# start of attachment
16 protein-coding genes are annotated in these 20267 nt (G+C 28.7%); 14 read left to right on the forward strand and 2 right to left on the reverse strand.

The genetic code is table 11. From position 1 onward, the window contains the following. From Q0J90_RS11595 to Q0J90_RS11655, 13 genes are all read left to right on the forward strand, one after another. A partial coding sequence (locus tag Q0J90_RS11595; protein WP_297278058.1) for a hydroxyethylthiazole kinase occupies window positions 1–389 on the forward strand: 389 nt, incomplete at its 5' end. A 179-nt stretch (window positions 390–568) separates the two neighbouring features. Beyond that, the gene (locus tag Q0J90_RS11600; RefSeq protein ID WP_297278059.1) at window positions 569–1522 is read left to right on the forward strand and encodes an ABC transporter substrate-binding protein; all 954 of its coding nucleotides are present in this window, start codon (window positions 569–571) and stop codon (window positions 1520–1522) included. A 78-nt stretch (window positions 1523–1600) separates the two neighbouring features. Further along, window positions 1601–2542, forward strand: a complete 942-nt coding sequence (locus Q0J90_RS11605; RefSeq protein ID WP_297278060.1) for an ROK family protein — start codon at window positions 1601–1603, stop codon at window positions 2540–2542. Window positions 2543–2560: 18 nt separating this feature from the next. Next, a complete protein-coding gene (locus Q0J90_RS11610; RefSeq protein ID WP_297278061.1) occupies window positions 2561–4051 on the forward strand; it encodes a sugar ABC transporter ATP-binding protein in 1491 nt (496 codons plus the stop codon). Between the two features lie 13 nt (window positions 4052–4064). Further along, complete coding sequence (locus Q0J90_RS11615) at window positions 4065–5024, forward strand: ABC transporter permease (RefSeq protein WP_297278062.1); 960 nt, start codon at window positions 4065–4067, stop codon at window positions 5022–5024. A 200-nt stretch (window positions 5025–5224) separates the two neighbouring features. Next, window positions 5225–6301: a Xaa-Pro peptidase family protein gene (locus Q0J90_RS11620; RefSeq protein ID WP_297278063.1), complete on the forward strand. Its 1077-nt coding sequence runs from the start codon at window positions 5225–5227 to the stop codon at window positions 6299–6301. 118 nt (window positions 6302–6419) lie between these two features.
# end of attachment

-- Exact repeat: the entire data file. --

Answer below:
16 protein-coding genes are annotated in these 20267 nt (G+C 28.7%); 14 read left to right on the forward strand and 2 right to left on the reverse strand.

The genetic code is table 11. From position 1 onward, the window contains the following. From Q0J90_RS11595 to Q0J90_RS11655, 13 genes are all read left to right on the forward strand, one after another. A partial coding sequence (locus tag Q0J90_RS11595; protein WP_297278058.1) for a hydroxyethylthiazole kinase occupies window positions 1–389 on the forward strand: 389 nt, incomplete at its 5' end. A 179-nt stretch (window positions 390–568) separates the two neighbouring features. Beyond that, the gene (locus tag Q0J90_RS11600; RefSeq protein ID WP_297278059.1) at window positions 569–1522 is read left to right on the forward strand and encodes an ABC transporter substrate-binding protein; all 954 of its coding nucleotides are present in this window, start codon (window positions 569–571) and stop codon (window positions 1520–1522) included. A 78-nt stretch (window positions 1523–1600) separates the two neighbouring features. Further along, window positions 1601–2542, forward strand: a complete 942-nt coding sequence (locus Q0J90_RS11605; RefSeq protein ID WP_297278060.1) for an ROK family protein — start codon at window positions 1601–1603, stop codon at window positions 2540–2542. Window positions 2543–2560: 18 nt separating this feature from the next. Next, a complete protein-coding gene (locus Q0J90_RS11610; RefSeq protein ID WP_297278061.1) occupies window positions 2561–4051 on the forward strand; it encodes a sugar ABC transporter ATP-binding protein in 1491 nt (496 codons plus the stop codon). Between the two features lie 13 nt (window positions 4052–4064). Further along, complete coding sequence (locus Q0J90_RS11615) at window positions 4065–5024, forward strand: ABC transporter permease (RefSeq protein WP_297278062.1); 960 nt, start codon at window positions 4065–4067, stop codon at window positions 5022–5024. A 200-nt stretch (window positions 5025–5224) separates the two neighbouring features. Next, window positions 5225–6301: a Xaa-Pro peptidase family protein gene (locus Q0J90_RS11620; RefSeq protein ID WP_297278063.1), complete on the forward strand. Its 1077-nt coding sequence runs from the start codon at window positions 5225–5227 to the stop codon at window positions 6299–6301. 118 nt (window positions 6302–6419) lie between these two features.